Mia Stewart loves playing at the park, just like any toddler, but her disability can limit her access to equipment.
Mia was born with proximal femoral focal deficiency and her parents, Leila Bright and Brent Stewart, have to help her physically access the swings and slide.
Mia has difficulty pushing her walker over uneven surfaces and climbing stairs at existing playgrounds.
But Miss Bright said there is a way children of all abilities can play together.
She is calling on community support to fast-track council’s plan to provide play equipment for children with disabilities.
She wants an all-inclusive playground, with wheelchair access and sensory equipment for children with autism, to be built in Wagga.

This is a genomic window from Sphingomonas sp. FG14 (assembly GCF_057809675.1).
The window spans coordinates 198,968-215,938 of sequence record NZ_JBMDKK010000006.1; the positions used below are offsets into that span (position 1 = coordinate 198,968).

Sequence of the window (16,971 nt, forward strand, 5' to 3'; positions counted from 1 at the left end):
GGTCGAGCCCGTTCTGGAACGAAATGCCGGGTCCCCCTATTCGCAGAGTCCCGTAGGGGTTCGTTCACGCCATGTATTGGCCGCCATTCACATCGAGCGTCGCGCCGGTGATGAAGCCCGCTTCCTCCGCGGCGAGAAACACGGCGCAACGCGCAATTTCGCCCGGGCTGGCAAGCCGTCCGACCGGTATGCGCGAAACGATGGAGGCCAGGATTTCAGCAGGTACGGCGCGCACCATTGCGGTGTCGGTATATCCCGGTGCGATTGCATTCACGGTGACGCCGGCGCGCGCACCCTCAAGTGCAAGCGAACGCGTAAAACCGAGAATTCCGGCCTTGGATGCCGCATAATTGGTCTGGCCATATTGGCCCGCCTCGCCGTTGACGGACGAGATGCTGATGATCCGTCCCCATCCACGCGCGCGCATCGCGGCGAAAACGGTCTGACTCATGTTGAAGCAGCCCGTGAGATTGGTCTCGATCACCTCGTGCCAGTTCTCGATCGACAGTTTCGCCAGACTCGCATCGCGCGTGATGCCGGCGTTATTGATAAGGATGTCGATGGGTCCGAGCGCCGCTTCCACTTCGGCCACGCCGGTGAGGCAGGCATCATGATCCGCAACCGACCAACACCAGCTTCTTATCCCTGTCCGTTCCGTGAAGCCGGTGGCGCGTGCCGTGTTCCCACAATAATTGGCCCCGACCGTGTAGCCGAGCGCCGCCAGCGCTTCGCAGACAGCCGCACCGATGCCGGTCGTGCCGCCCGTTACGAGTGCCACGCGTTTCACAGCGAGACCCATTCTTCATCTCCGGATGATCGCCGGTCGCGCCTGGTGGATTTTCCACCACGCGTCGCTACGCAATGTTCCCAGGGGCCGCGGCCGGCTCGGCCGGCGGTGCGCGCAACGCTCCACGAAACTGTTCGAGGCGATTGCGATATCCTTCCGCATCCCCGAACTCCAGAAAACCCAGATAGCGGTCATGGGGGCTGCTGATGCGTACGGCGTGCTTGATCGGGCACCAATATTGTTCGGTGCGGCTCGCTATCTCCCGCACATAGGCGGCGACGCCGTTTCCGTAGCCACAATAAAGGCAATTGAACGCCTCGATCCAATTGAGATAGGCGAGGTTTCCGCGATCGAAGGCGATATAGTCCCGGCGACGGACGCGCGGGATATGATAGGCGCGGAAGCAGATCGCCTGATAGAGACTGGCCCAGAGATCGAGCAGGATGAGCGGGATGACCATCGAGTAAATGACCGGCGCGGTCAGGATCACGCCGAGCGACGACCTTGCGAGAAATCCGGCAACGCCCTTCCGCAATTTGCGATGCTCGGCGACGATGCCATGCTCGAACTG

“It would be such a valuable asset to Wagga,” she said.
“Play is such an important part of their development.
“If children have to sit there because they can’t access parts of the park, it’s not fair.”
During her research, Miss Bright has identified sections of council’s Playground Strategy to install disabled facilities in existing playgrounds.
Miss Bright is proposing the community bands together to develop a destination park specifically for children with disabilities or learning disorders.
Miss Bright said volunteers could easily landscape a site or raise money for equipment to encourage council to fast-track its existing plans.
“It’s going to be built eventually … but there’s means and ways of achieving that goal for accessible play in Wagga,” she said.
Community groups that can assist with labour or fundraising are encouraged to contact email@example.com or visit Mia’s Little Leg, Big Adventure on Facebook.